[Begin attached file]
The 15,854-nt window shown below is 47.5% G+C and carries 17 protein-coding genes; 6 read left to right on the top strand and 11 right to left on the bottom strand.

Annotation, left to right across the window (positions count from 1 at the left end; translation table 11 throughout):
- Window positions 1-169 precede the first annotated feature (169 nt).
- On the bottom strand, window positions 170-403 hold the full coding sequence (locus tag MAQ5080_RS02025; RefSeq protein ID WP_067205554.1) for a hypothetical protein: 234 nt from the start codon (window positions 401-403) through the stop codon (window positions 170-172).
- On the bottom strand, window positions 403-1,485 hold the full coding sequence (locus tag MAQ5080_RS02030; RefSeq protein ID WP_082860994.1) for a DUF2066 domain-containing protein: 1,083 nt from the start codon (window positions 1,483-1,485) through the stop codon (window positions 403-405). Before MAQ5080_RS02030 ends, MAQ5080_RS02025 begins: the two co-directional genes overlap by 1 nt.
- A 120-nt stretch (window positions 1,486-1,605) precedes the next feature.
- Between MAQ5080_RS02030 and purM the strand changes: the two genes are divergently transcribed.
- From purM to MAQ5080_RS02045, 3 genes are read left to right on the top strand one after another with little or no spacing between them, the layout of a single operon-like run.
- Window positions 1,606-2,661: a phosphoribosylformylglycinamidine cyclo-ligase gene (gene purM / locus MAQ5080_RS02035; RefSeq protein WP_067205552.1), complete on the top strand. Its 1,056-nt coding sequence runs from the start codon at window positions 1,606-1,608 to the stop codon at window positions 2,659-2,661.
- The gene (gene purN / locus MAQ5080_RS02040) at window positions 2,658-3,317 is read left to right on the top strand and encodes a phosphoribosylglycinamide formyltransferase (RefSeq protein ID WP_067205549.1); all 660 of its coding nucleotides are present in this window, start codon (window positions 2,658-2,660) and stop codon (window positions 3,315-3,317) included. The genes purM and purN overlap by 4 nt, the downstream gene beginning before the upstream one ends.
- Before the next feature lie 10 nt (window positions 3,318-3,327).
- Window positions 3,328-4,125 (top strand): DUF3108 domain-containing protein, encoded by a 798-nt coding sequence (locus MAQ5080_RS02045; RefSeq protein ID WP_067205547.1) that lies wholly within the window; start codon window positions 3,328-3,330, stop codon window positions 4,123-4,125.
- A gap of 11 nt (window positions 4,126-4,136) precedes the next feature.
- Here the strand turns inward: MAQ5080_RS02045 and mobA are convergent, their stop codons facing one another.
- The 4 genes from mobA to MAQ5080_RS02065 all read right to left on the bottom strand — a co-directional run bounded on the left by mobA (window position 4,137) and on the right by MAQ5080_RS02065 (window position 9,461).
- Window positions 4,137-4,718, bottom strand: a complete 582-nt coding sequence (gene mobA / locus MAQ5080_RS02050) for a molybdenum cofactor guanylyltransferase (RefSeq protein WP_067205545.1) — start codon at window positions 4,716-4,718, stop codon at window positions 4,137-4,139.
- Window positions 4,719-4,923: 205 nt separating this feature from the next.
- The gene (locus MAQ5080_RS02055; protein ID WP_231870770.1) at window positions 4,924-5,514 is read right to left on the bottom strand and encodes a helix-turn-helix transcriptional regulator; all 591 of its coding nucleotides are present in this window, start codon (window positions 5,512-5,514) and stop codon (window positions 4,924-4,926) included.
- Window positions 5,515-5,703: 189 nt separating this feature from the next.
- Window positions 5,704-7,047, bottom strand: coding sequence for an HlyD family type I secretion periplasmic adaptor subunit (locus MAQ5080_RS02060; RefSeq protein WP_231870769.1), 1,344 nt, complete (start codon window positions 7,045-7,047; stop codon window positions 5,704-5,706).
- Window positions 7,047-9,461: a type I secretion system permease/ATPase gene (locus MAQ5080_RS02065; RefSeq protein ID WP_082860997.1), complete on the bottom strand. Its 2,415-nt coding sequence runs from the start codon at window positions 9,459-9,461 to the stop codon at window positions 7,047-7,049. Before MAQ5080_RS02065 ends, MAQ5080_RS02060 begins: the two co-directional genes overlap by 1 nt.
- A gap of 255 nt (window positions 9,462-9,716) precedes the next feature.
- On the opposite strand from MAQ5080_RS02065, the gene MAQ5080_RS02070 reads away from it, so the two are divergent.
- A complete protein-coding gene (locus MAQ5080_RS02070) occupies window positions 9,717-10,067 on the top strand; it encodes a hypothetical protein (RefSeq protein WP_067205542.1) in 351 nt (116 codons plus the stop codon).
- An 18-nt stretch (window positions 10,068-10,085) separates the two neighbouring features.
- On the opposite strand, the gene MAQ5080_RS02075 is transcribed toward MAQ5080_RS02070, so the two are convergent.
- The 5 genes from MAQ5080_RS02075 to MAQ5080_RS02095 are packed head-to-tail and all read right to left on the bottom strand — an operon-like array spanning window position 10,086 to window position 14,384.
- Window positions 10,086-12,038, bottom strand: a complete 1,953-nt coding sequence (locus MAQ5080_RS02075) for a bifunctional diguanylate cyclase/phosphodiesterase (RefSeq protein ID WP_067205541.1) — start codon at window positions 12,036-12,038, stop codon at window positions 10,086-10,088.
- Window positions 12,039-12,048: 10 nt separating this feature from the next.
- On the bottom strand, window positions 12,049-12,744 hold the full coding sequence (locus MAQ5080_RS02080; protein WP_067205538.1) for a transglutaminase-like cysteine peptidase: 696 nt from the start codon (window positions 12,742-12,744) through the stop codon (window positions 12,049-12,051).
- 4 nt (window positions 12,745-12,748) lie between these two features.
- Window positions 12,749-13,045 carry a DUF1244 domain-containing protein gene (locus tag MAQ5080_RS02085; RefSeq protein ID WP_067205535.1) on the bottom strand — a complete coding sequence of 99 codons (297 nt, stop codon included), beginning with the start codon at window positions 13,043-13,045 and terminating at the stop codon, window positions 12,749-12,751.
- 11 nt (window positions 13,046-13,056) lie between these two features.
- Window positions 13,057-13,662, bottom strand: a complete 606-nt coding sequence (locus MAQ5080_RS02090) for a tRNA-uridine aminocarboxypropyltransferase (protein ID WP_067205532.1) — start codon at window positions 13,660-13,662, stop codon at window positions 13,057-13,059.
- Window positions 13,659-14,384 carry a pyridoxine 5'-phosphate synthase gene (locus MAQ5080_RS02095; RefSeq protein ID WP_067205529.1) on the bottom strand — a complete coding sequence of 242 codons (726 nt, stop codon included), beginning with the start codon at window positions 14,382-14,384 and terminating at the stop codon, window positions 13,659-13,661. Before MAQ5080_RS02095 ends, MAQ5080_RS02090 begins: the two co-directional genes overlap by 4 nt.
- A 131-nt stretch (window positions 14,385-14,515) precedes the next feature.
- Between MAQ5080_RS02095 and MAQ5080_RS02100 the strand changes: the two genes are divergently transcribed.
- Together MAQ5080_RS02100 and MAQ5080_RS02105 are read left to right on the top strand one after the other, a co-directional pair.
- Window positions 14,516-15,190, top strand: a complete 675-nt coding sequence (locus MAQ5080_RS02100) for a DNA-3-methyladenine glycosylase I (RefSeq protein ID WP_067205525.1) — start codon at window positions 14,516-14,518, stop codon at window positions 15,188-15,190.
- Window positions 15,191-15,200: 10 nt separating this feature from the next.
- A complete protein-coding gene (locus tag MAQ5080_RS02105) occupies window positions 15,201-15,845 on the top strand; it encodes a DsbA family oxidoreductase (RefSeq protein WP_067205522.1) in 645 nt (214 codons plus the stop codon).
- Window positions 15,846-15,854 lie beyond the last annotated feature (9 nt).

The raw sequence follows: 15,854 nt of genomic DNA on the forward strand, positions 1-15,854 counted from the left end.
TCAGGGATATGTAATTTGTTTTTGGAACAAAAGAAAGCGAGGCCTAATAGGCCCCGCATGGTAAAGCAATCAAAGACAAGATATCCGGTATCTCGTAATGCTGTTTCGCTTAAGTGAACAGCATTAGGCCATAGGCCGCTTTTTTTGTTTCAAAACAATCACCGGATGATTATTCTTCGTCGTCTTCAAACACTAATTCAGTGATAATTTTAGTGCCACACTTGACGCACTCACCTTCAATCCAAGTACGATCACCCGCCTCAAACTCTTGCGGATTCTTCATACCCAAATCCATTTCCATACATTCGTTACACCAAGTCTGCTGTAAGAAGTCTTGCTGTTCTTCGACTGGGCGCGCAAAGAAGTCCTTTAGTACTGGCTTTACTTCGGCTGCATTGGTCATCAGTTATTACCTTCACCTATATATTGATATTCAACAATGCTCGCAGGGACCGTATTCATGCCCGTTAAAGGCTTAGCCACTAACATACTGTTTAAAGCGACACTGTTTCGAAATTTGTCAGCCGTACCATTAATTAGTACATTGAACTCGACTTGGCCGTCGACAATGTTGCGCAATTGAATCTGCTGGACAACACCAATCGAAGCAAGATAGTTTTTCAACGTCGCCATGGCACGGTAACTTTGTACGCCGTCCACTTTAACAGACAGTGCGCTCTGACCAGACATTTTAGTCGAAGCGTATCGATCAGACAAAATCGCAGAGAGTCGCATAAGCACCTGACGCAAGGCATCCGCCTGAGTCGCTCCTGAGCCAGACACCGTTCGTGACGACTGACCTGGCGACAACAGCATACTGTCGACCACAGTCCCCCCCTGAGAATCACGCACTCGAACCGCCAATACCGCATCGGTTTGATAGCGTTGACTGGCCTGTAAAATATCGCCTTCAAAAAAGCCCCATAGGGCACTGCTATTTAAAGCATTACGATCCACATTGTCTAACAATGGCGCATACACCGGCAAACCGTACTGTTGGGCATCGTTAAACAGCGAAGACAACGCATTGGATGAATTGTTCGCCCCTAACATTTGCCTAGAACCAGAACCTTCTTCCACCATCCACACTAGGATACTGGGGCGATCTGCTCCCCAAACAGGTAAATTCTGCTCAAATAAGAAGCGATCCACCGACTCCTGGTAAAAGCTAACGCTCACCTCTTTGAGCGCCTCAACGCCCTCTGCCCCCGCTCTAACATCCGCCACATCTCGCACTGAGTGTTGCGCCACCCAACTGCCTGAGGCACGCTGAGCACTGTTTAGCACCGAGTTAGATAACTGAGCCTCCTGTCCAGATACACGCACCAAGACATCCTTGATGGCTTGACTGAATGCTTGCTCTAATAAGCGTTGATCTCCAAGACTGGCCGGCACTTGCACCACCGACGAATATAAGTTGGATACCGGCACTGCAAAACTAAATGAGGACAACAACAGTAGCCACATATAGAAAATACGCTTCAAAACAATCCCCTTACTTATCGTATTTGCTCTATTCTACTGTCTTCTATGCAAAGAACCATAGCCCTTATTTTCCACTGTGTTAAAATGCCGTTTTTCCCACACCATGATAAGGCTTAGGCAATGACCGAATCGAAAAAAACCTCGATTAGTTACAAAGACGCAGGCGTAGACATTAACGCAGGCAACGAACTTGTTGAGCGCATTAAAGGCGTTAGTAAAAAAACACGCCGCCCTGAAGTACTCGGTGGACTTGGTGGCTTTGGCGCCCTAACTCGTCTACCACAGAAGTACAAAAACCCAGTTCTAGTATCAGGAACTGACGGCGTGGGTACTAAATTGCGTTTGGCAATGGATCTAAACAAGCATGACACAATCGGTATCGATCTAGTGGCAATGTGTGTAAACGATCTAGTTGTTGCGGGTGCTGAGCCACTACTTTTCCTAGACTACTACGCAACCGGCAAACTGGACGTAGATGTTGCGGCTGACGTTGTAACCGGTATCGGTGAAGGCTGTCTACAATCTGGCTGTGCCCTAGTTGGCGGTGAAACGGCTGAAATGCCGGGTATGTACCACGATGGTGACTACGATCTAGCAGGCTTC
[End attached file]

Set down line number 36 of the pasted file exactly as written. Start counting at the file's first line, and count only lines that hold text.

- A 131-nt stretch (window positions 14,385-14,515) precedes the next feature.